We are hearing more about the Data Trust these days, as our efforts in opening-up and sharing data evolve, with mixed success.
Just earlier this week, SCC hosted an on-line discovery session around digital transparency in the public realm. This discussion clearly identified Australia's lack of policy, and practice, around transparency, privacy and general data governance.
For some, the Data Trust is a buzzword, for others it’s a potential tool that may soon become a necessity in an era where we try and build greater trust, privacy and transparency in our practices of managing data.
There’s simply little out there to sink your teeth into. A couple of blog posts, and thought pieces at best.
Ok, that’s probably unfair. We have seen the data commons and trusted intermediary model from Barcelona, and Estonia’s API framework management (X-Road data exchange platform) approach. And yes, some more good work from the Open Data Institute, and most recently the proposal by Sidewalk Labs for the Quayside development in Toronto.
And when it comes closer to home here in the region, the emerging data and privacy framework being established by the City of Darwin (which includes Privacy Impact Assessments, Data Exchange and data governance workgroup) could indeed be the early signals of the nation's first Civic Data Trust.
But when it comes to industry guidelines, frameworks or national and international standards – it’s virtually non-existent. Most of what we do come across seems to focus on the data, and the trust, as you would expect. But what about the civic?
At its core, the Civic Data Trust, as SCC will be highlighting in a series of upcoming articles, is about place and people, and creating opportunities for human betterment and community prosperity. At its heart, the Civic Data Trust is about democracy, transparency, equity and opportunity. Surely?
Well, you will ultimately be the determinant of that!
In our role as the industry's peak body for smart cities we have always sought to lead in bringing the best support and guidance to government and the broad ecosystem of stakeholders seeking to help realise the benefits from technology and data.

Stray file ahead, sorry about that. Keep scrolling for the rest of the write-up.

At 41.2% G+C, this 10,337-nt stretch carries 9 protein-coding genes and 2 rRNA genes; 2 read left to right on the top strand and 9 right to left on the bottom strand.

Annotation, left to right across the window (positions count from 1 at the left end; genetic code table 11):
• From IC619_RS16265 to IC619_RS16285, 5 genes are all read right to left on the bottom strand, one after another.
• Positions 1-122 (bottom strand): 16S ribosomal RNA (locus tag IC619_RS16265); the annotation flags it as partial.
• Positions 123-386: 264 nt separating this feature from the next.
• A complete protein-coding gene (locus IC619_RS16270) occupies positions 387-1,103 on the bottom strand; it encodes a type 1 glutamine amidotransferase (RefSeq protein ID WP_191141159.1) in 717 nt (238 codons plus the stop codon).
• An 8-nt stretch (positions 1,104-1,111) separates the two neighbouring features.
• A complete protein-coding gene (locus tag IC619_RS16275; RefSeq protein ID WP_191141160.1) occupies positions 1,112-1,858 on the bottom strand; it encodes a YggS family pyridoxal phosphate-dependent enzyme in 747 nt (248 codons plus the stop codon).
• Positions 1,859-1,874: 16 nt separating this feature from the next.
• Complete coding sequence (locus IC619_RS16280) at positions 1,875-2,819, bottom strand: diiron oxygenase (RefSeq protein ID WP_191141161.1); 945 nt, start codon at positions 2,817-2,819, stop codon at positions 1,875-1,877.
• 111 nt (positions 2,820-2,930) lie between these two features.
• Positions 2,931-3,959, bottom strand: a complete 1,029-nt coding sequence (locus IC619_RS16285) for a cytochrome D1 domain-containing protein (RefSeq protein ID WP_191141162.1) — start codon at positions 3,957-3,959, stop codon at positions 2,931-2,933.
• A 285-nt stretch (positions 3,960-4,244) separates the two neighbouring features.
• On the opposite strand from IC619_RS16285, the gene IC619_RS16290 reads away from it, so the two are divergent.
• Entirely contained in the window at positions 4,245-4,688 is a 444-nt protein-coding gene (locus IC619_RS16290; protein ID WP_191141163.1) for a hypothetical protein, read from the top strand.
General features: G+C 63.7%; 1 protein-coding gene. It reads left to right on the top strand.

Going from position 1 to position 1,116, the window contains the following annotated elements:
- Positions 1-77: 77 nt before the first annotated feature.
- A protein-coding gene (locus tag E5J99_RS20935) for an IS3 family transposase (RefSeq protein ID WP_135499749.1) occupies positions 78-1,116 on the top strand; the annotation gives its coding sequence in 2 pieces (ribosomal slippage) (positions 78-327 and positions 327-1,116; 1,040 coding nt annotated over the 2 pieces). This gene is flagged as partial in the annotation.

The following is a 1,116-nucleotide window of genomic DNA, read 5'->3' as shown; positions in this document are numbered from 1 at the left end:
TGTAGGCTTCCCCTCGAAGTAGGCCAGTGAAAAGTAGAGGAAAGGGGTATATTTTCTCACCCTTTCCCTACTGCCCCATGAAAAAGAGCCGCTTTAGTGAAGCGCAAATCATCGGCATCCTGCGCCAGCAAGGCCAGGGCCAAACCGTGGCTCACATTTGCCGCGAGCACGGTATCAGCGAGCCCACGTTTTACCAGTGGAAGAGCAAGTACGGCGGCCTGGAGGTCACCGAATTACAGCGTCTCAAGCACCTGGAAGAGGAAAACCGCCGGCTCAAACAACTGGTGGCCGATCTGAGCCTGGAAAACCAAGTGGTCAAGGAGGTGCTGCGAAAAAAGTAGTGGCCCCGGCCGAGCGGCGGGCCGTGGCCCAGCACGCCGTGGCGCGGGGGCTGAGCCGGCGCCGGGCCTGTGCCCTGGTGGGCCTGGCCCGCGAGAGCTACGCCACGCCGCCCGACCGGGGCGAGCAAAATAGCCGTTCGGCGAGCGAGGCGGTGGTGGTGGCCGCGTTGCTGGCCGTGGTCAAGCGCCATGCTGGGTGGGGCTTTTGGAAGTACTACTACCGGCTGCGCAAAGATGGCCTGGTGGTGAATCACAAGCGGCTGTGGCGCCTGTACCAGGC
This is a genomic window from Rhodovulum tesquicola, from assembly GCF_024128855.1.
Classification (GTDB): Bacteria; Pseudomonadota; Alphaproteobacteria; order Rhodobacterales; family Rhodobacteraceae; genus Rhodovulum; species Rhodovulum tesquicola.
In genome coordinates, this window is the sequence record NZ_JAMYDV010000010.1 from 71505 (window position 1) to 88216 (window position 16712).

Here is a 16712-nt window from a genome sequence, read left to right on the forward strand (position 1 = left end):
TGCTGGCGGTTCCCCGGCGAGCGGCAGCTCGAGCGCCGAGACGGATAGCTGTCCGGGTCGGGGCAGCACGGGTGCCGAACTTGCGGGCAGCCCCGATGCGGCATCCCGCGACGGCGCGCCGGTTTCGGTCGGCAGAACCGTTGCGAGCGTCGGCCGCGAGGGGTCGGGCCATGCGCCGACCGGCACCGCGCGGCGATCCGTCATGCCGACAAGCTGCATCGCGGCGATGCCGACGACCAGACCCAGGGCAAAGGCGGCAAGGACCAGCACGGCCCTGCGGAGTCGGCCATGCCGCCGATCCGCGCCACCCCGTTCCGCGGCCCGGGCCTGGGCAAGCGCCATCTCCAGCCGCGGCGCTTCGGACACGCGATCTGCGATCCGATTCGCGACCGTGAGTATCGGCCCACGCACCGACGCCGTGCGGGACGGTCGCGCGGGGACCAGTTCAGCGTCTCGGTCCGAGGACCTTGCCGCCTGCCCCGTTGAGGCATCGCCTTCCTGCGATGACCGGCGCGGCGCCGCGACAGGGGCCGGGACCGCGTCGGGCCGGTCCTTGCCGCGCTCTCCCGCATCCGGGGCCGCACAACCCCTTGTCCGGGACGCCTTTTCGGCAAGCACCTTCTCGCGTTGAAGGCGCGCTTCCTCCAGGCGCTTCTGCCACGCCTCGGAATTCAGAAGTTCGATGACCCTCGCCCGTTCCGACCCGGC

As such, we are delighted to be hosting Australia's first Civic Data Trust workshop, to help cities, technologists and advisers prepare themselves for engaging in this emerging model of data governance.
This series of modules will be delivered at Smart Cities Week Australia (30 October - 1 November, Sydney), and will work through the why, what and how of Civic Data Trusts in the project accelerator format with a host City. Some of the issues to be covered include:
- Purpose of the Civic Data Trust and when it should be used
- Stakeholder mapping and team formation
- Governance structures, rules, roles and responsibilities
- Data sharing processes, provacy and decision making.
As we will highlight, the Civic Data Trust is not the silver bullet to solve all data governance issues, but rather a potential tool for catalysing greater transparency, equity and democracy. And we believe it is a powerful tool that should be part of any organisations data governance program.
But ensuring you have a fundamental purpose for your data, design-in privacy and uphold a strong approach to data ethics is the start. These issues, and many others, will be featured in the 'Data Room' sessions at Smart Cities Week.
Cutting through buzzwords is what Smart Cities Week has been designed for. Whether it be deliberative discussions in the Leadership Circle, or constructive policy dialogue in the Boardroom, our sessions make an impact.
Our Project Accelerator sessions in partnership with the City of Canterbury Bankstown offer real life scenarios, with an education overlay. And Civic Data Trusts will be part of this accelerator.
We offer data discussions that matter, guaranteed. Register now for SCW Australia here.